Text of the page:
In NE Atlantic and Mediterranean European fisheries, discarding occurs mainly because the catch is of no commercial value, quota caps are reached, and because the potentially commercial species are either below MCRS or are of low commercial value (Catchpole et al. 2005; Tsagarakis et al 2103; Sánchez et al. 2007).

Unwanted catches are detrimental to the productivity of stocks, by killing juvenile individuals before their optimum production potential is achieved (i.e. production forgone). For instance, under the current trawl selection pattern, undersize individuals predominate in the catches of hake and red mullet in the Mediterranean, especially during the periods of recruitment to the bottom (Sala and Lucchetti 2011). In the European Atlantic, high-grading of catches subject to quotas results in discarding smaller individuals, even when they are of legal size, because of market reasons (Catchpole et al. 2005).

Likewise, low selective fishing gears are detrimental to threatened species (marine mammals, sea turtles, seabirds), which are unintentionally caught and released with low chances of survival (Tudela et al. 2005; Snape et al. 2013). An additional ecological effect of discarding practices is the case of seabirds, for example, that have become used to exploit discards as a predictable foraging resource, instead of traditional “natural” food sources, and their populations are suffering artificial increases, which affect the structure of marine communities (inter alia, by interference competition). Also, food subsidies between marine and terrestrial ecosystems can alter entire trophic webs (case of hyperpredation: Arcos et al. 2008, Oro et al. 2013).

Some fishing operations generate important discards of habitat-forming invertebrates by fishing on sensitive habitats (maërl bottoms, sea-grass bottoms, cold corals) (Barberà et al. 2003). On the other hand, from a socio-economic point of view, a fishery without unwanted catches is more efficient in time and labour, because the time to sort out catches decreases significantly (Macher et al. 2008).

European fisheries are transitioning to reducing discards and bringing all catches to land obligatorily (“landings obligation”: Common Fisheries Policy reform, EU Regulation 1380/2013). Given the impossibility to completely avoid unwanted catches and the fact that Common Fisheries Policy will progressively phase out discards of commercial species subject to quota or MCRS (except in cases where high survivorship after discarding is demonstrated) (EU Reg. 1380/2013; Condie et al. 2013a), it is necessary to devise technical/technological solutions, along with economic and social incentives, to gradually eliminate unwanted catches. Combining technical/technological solutions, producers’ and consumers’ awareness, and the economic premium of discards-free fishing has the potential to considerably reduce unwanted catches and facilitate a more ecologically sound harvesting regime.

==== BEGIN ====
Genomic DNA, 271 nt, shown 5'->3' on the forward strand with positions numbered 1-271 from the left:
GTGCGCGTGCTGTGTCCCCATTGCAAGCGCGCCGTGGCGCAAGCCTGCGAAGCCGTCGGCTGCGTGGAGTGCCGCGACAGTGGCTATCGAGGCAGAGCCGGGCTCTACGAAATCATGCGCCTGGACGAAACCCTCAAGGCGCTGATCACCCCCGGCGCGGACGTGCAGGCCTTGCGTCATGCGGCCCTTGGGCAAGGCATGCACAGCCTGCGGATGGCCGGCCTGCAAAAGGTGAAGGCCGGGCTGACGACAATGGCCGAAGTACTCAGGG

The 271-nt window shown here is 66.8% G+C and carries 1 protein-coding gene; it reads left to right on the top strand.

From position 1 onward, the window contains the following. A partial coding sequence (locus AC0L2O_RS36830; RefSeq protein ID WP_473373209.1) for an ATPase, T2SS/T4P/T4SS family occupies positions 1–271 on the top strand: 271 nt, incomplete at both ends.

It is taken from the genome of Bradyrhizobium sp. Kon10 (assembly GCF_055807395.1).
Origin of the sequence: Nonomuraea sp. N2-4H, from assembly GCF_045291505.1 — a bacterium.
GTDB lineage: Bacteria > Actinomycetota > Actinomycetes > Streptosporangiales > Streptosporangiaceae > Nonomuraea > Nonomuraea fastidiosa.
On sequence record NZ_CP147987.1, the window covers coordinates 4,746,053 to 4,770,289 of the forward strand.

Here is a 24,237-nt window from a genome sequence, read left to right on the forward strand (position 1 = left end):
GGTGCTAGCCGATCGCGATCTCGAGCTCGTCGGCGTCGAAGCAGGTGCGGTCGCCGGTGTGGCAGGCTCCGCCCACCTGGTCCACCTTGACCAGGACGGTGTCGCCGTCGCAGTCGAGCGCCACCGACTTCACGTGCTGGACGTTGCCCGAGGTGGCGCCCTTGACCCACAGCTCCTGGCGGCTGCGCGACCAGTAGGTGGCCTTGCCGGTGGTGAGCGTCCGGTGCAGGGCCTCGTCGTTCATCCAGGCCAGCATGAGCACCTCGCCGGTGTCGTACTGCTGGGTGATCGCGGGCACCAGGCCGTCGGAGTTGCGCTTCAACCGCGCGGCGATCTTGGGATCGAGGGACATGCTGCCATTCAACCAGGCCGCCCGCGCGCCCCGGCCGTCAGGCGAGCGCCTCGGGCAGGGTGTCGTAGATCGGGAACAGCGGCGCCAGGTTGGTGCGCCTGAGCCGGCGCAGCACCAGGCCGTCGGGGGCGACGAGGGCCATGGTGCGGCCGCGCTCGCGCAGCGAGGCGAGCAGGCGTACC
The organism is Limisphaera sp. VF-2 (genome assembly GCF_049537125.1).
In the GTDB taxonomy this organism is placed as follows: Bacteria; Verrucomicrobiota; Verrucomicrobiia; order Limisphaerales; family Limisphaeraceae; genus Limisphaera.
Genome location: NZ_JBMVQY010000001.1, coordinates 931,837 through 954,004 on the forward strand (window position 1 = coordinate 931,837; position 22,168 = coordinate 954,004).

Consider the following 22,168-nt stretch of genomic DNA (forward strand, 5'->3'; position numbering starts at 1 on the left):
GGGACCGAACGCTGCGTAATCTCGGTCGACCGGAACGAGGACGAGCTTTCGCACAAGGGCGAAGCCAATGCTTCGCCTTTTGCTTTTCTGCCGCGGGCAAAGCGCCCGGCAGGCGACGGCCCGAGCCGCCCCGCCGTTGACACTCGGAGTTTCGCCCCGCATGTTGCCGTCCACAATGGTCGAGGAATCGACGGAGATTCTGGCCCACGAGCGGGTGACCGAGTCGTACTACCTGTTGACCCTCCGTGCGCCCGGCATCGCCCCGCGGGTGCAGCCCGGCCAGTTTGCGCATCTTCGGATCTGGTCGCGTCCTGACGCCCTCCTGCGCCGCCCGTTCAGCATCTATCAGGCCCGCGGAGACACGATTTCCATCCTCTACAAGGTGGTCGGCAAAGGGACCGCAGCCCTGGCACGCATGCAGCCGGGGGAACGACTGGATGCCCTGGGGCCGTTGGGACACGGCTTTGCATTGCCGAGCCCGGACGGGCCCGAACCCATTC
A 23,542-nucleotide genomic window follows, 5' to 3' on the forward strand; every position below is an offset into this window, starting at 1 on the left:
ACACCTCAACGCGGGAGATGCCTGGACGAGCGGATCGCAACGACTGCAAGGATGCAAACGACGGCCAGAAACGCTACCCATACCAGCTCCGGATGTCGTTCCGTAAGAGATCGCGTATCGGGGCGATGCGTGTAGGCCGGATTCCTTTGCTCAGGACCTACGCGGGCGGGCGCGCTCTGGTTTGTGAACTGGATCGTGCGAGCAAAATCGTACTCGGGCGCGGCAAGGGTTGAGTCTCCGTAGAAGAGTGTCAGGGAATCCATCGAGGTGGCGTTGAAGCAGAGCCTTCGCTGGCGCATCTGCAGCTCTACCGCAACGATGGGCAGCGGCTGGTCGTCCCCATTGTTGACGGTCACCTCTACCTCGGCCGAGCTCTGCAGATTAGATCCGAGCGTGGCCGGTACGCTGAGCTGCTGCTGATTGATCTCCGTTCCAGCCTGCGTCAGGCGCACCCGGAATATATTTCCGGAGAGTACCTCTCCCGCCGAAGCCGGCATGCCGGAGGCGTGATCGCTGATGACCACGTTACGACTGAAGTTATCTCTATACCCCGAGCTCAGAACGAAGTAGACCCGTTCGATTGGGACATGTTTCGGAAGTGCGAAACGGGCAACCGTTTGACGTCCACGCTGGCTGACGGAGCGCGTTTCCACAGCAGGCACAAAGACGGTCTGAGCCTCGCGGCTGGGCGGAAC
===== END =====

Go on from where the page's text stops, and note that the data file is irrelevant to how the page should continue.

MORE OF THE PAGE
The complexity of the problem outlined and the necessity of cutting across science and society boundaries make it necessary to follow a multi-actor approach, whereby scientists, fisheries technologists, fish producers and NGOs work collaboratively to provide the scientific and technical basis to achieve the gradual elimination of discards in European marine fisheries. The project’s overall objective is to minimise unwanted catches by incentivising the adoption of fishing technologies and practices that reduce pre-harvest mortality and post-harvest discards, while avoiding damage to sensitive marine species and habitats. The general approach will be to develop and demonstrate technical/technological and socioeconomic solutions that enable and incentivise the fisher to firstly avoid taking unwanted catch and, where this cannot be reasonably or practically achieved, to utilise it productively and sustainably, but without profit to the producer. The solutions for dealing with unwanted catches should be based on, in order of priority, avoidance, selection and utilization. These solutions will be developed and demonstrated in a case-by-case analysis of the main types of European fisheries, using a multi-actor approach (natural scientists – social scientists – fisheries technologists - local fisheries managers – fish producers – fish consumers) working collaboratively on practical solutions that are technologically feasible, environmentally sustainable and economically viable. The gradual elimination of unwanted catches will be achieved under the following conditions:

a)    technical/technological solutions that enable commercial fisheries to minimise unwanted catches are readily available and economically viable, 
b)    there are strong socio-economic incentives to avoid generating unwanted catches,
c)    unwanted catches brought to land (mandatory under CFP reform) do not have an economic value to the producer, and
d)    the producer has non-monetary incentives to bring all unwanted catches to land.

Fisheries with no unwanted catches will be beneficial to European economy and environment because:

a)    they will enhance the productivity of EU fisheries by reducing the mortality on juvenile fraction of commercial stocks, and align with EU policies and international commitments;
b)    commercial stocks with balanced demographic structure are more resilient to environmental pressure (Hidalgo et al. 2011) and their catches fetch higher price because of larger size (Colloca et al. 2013);
c)    labour costs will be reduced by decreasing the time of sorting on board, especially for bottom trawl fisheries (Macher et al. 2008); and
d)    threatened species and sensitive habitats will suffer less fisheries impact (Kaiser et al. 2003). However, the reduction of discards should not impact negatively on marine fauna, such as seabirds, that have become dependent on discards for their survival, especially endangered species (Bicknell et al. 2013; Votier et al. 2013).